The pallets have no shellac, but instead they are fitted very tight. I wonder if there was any shellac originally?
The exit palet was not flat, and this might explain the misarable performance, we'll see now, after I corrected it.

Assembling is easy. This watch has the Burt's Patent, so the barrel can be taken in and out with the top plate screwed on tight.

Such punch marks always mean a watch had undergone a staff replacement.
If they are inside from the cock screw - the staff was too long. Outside - too short.

The balance cock has punch marks all over, on the other hand
This is a beautiful balance cock. It's gilded much better than the other plates and it's lovely gilt is corrosion resistant.
I always wondered - gold does not oxidate or corrode, so the goild used for gilding watch plates must have not been pure...
This balance cock is so lovely shiny, I was actually affraid it had been replaced!
No, the number matches, so it must be quality gilding on this one!

The cannon pinion placed back.
Not very tight, which is good. You should not replace cannon pinion with minute wheel on, especially if it's brass, but - like I said - this one won't move...

What I like about keywinds is the simplicity of the winding 'mechanism'.
Way much more work woth keyless works, but after assembling a few date indicators, I think I should not complain anyway.
The click is poorly filed down for some reason.

The dial side done...

The dial pinned...

The balance on. I should not allow it ticking cock off, as it could scratch the plate, but I just could not resist taking a picture. It's struggling for life so badly

And there you go!
Now it's working!!! 'Like a top' so to say, so the pallet was a problem indeed...

Looking from the side - the cock is bent up (even despite the punch marks), the hairspring is seated too high for the stud and surely a too long staff was used while repairing this one.
Still - it works fine.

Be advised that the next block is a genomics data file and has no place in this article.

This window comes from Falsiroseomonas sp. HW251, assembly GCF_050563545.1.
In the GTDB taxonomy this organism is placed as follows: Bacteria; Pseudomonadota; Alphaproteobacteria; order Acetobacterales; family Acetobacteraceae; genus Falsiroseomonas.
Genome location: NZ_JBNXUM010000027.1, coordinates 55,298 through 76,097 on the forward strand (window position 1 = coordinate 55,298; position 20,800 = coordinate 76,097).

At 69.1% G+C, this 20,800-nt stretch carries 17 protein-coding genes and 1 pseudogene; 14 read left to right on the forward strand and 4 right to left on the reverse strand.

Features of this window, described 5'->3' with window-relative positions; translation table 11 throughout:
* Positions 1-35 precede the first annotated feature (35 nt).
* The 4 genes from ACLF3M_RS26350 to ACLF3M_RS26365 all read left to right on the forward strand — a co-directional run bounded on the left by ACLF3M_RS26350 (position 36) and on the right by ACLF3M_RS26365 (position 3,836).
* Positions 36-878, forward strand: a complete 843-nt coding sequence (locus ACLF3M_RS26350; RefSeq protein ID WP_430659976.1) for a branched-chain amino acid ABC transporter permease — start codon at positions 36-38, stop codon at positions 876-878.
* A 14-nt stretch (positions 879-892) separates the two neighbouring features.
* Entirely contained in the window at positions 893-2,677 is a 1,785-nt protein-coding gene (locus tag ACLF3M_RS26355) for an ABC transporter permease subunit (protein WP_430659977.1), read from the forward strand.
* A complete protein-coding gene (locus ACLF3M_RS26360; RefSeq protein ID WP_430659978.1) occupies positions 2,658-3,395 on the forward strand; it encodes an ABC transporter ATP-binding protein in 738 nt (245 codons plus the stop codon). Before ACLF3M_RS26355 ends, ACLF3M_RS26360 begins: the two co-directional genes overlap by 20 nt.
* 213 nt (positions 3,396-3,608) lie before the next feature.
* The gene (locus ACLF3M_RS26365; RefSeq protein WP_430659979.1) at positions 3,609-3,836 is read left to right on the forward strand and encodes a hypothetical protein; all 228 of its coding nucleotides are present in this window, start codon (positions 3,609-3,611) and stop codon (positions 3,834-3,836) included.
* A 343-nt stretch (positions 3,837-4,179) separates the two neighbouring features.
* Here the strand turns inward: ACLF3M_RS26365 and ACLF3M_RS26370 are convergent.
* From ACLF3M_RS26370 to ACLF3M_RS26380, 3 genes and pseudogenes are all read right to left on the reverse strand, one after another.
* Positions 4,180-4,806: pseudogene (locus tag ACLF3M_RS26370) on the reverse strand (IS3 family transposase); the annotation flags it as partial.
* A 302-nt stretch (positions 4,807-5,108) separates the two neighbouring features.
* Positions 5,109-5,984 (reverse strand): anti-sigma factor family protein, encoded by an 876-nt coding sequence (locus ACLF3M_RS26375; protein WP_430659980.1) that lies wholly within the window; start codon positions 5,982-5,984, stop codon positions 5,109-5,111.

And cased.
I'm very angry I added some damage to the mainspring barrel, but one can see this watch has not had an easy life.
Badly oxidated it has white spots all over (the dark spots have a tendency to turn white during cleaning and there is no way to 'properly' remove them), too long staff, bent cock, punched plates, non-movable minute wheel, damaged barrel, screwdriver marks on the banking pins, filed click, broken hand...

Still, despite all the scars, noone has ever done critical damage to the movement, and it works very well.
I'm still glad to have a 4 digit Stuart among my early Illinois watches, even though - considering it's condition - I definitely paid too much for it...

Thanks for looking!!!
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Updated 02-17-2017 at 02:14 PM by pmwas



  1. kinsler33's Avatar
    Very fine photographs. I wonder how they were made.

    M Kinsler
  2. pmwas's Avatar
    It's just a Sony DSC H5 camera. Good (built in) Zeiss optics
  3. Fred Hansen's Avatar
    Nice watch Pawel and that particular dial has always been one of my favorites, only used for a brief period on Stuarts and Bunns in the 2,000 and low 50,000 serial ranges.

    And agree on the Sony camera with Zeiss optics ... I'm still using a 15 year old DSC-F707 for my pics.